ECKHART, MEISTER ° (c. 1260–c. 1327), theologian and mystic. Born Johannes Eckhart at Hochheim, Thuringia, he joined the Dominican Order in his youth. Although some of his propositions were condemned as heretical by Pope John xxii, Eckhart exerted a great influence on medieval mysticism. Because Eckhart wrote little about the Jews, and, unlike other Christian theologians, did not discuss the question of the continued existence of the Jewish people, it was generally assumed that he had nothing to do with Judaism. The pioneers in the study of the influence of Jewish philosophy on Christian scholasticism, Manuel *Joel and Jacob *Guttmann, did not even bother to analyze Eckhart's writings. However, in 1928, Josef Koch advanced the thesis that Eckhart was influenced by Jewish philosophy, in particular by *Maimonides. According to Koch, Eckhart first came into contact with the writings of Jewish philosophers in 1313, when he began to prepare a comprehensive collection of doctrinal statements to serve as authorities for his own interpretation of religious doctrines. Koch suggests that Maimonides' method of biblical exegesis, found in the Guide of the Perplexed, influenced Eckhart to change the direction of his work and to begin to write biblical commentaries instead of the collection of doctrinal statements he had originally begun. Maimonides' doctrine of negative attributes had a profound influence on Eckhart, in that it showed him that it was possible for man to describe God without obliterating the distinction between God and His creatures, a distinction which Eckhart regarded as fundamental. While it was a matter of routine by the last decades of the 13th century for Christian philosophers to refer to Maimonides, Eckhart was more dependent on Maimonides than other Christian philosophers of the period. It should be emphasized that Eckhart's interest in Judaism always remained purely intellectual, and that he was not at all interested in the social role of the Jews in a Christian society.
Meister Eckhart, Die deutschen und lateinischen Werke, ed. Deutsche Forschungsgemeinschaft (1936); J.M. Clark (ed. and tr.), Meister Eckhart: an Introduction to the Study of his Works (1957); R.B. Blakney (ed. and tr.), Meister Eckhart, A Modern Translation (1941); N. Smart, in: Encyclopedia of Philosophy, 2 (1967), s.v.; J. Koch, in: Jahresbericht der Schlesischenndb, 4 (1959), s.v.; E. Gilson, Christian Philosophy in the Middle Ages (1955), index.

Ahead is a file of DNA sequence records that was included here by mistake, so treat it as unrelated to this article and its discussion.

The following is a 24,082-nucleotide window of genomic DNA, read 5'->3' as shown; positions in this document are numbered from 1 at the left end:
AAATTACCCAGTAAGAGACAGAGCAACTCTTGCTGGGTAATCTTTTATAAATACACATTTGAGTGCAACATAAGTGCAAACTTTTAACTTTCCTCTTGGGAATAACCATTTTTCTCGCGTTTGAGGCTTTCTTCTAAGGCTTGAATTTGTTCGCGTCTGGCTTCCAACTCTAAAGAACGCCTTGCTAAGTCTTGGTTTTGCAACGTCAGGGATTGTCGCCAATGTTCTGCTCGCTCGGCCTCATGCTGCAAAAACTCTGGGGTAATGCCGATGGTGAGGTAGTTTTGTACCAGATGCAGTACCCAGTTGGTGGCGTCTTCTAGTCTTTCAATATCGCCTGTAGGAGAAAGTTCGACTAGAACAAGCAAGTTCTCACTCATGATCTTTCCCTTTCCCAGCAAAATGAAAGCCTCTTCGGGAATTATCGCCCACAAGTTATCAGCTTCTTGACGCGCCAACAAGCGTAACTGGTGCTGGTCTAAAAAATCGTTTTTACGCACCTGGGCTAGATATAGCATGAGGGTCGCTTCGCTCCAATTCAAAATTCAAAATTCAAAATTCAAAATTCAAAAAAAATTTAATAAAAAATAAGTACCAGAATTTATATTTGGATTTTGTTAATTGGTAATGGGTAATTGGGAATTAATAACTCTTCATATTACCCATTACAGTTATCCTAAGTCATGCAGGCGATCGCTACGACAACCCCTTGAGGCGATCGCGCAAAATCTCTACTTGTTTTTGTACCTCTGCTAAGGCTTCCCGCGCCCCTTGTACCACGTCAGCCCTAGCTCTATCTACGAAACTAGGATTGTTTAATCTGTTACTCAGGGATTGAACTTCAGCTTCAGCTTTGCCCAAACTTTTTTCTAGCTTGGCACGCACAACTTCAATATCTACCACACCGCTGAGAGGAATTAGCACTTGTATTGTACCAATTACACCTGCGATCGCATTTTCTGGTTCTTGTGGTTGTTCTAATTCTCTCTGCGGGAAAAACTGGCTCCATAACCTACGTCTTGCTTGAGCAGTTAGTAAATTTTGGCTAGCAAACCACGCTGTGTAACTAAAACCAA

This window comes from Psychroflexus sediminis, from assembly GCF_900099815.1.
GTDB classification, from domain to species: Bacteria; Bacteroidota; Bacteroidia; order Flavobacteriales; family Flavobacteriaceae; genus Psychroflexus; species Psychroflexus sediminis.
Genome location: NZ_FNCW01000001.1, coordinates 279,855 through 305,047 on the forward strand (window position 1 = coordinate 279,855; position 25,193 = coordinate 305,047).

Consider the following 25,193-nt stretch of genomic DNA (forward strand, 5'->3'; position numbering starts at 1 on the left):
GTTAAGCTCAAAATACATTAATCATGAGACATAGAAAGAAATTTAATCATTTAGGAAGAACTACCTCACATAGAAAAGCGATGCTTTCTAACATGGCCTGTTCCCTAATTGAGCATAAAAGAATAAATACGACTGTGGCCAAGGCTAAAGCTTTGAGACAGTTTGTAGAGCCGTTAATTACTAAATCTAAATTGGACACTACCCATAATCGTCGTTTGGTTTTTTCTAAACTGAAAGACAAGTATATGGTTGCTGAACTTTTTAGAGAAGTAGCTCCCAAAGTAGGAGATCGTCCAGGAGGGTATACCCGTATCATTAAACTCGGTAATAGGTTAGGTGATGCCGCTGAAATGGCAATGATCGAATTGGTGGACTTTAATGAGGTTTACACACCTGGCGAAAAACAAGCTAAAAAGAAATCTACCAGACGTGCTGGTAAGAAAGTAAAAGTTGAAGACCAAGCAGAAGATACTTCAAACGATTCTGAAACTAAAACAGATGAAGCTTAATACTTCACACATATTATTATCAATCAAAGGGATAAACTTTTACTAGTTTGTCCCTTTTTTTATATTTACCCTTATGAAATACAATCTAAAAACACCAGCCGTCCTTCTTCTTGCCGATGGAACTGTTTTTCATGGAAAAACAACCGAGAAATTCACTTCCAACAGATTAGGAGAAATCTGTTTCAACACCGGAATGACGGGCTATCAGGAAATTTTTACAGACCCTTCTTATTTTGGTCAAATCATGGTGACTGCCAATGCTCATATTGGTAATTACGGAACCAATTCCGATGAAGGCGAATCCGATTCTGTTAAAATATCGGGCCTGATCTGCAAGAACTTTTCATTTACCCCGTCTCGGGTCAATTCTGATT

"Eckhart, Meister°." Encyclopaedia Judaica. . Encyclopedia.com. (February 22, 2019). https://www.encyclopedia.com/religion/encyclopedias-almanacs-transcripts-and-maps/eckhart-meisterdeg
"Eckhart, Meister°." Encyclopaedia Judaica. . Retrieved February 22, 2019 from Encyclopedia.com: https://www.encyclopedia.com/religion/encyclopedias-almanacs-transcripts-and-maps/eckhart-meisterdeg
Encyclopedia.com gives you the ability to cite reference entries and articles according to common styles from the Modern Language Association (MLA), The Chicago Manual of Style, and the American Psychological Association (APA).
Within the “Cite this article” tool, pick a style to see how all available information looks when formatted according to that style. Then, copy and paste the text into your bibliography or works cited list.
Because each style has its own formatting nuances that evolve over time and not all information is available for every reference entry or article, Encyclopedia.com cannot guarantee each citation it generates. Therefore, it’s best to use Encyclopedia.com citations as a starting point before checking the style against your school or publication’s requirements and the most-recent information available at these sites:
Modern Language Association
The Chicago Manual of Style
American Psychological Association
- Most online reference entries and articles do not have page numbers. Therefore, that information is unavailable for most Encyclopedia.com content. However, the date of retrieval is often important. Refer to each style’s convention regarding the best way to format page numbers and retrieval dates.
- In addition to the MLA, Chicago, and APA styles, your school, university, publication, or institution may have its own requirements for citations. Therefore, be sure to refer to those guidelines when editing your bibliography or works cited list.